Patriation of the Constitution (Plain-Language Summary) | The Canadian Encyclopedia


Patriation of the Constitution (Plain-Language Summary)

In 1982, Canada patriated (took control of) its Constitution from Britain. An amending formula (a method for making changes) and the Charter of Rights and Freedoms were added. These changes took place after a fierce, 18-month struggle. It dominated the agendas of every government in the country. Patriation was complete when Queen Elizabeth II signed the Constitution Act, 1982 on 17 April 1982.

(This article is a plain-language summary of the Patriation of the Constitution. If you are interested in reading about this topic in more depth, please see our full-length entry, Patriation of the Constitution.)

Patriation of the Constitution

Trudeau’s Promise

Patriation involved two key factors. First, talks between the federal and provincial governments were tense and difficult. They had been fighting over the topic for more than 50 years. Second, Prime Minister Pierre Trudeau had won re-election in February 1980. This meant that Trudeau, a hard-core federalist, would lead the charge.

In May 1980, Trudeau campaigned against the separatists leading up to the Quebec referendum. He made a promise. “We will immediately take action to renew the Constitution and we will not stop until we have done that.” Quebec Premier René Lévesque lost the referendum. He immediately called for Trudeau to fulfil his promise.

Pierre Trudeau

First Steps

Trudeau assembled a group of advisers. He wrote demands for new federal powers over the economy. He also wanted what he called a “people’s package” added to the Constitution. It would include a Charter of Rights and Freedoms.

The premiers, however, wanted to keep or even expand provincial powers. They responded angrily to Trudeau. Still, they agreed to a series of meetings.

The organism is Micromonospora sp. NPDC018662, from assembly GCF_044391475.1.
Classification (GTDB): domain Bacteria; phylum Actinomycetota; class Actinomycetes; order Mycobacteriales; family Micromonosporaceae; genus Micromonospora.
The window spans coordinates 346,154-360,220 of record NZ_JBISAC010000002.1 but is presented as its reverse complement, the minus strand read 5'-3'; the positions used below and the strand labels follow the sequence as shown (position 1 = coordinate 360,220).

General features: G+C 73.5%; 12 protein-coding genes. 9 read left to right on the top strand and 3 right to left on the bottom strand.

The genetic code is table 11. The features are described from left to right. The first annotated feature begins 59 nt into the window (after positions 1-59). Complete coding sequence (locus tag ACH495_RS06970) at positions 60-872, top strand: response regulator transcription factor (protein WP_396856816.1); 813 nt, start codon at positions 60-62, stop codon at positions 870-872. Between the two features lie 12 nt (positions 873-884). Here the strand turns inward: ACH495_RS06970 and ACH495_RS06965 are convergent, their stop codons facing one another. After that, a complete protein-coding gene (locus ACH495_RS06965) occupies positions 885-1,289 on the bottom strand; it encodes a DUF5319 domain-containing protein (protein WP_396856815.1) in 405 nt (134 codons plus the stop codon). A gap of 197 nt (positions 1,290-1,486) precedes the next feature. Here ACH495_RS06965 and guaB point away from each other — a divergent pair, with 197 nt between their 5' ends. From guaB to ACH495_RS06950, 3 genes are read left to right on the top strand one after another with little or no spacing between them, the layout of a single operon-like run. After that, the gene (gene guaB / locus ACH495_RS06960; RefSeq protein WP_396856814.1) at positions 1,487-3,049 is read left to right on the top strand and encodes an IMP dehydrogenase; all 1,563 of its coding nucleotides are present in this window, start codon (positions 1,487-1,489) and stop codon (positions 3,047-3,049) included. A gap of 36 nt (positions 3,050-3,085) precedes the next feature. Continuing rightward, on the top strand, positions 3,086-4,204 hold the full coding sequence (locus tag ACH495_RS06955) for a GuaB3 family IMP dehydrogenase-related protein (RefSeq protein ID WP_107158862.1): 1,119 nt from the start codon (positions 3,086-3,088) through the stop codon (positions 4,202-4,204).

First Ministers' Meeting

A four-day First Ministers’ meeting began on 8 September 1980. It was the 10th round of talks on constitutional reform since 1927.

The premiers and the prime minister expressed different visions of Canada. The conference was a failure. Trudeau then announced that he alone would make a request to the British Parliament.

The federal Conservatives under Joe Clark were strongly opposed to this. They held up Trudeau’s resolution in the House of Commons. But federal and provincial Tories were split on the issue. Ontario premier Bill Davis and New Brunswick premier Richard Hatfield both backed Trudeau’s plan.

Gang of Eight

Trudeau’s plan had the new Charter of Rights and Freedoms as its centerpiece. It was harshly criticized. The Charter was rewritten five times. The changes included adding sections on Indigenous peoples’ rights; sexual equality; and equal rights for the disabled.

Six provinces strongly opposed the plan: Quebec; Alberta; Manitoba; Prince Edward Island; Newfoundland; and British Columbia. The group was joined by Saskatchewan and Nova Scotia. This “Gang of Eight” challenged the resolution in provincial courts of appeal.

The Courts Weigh In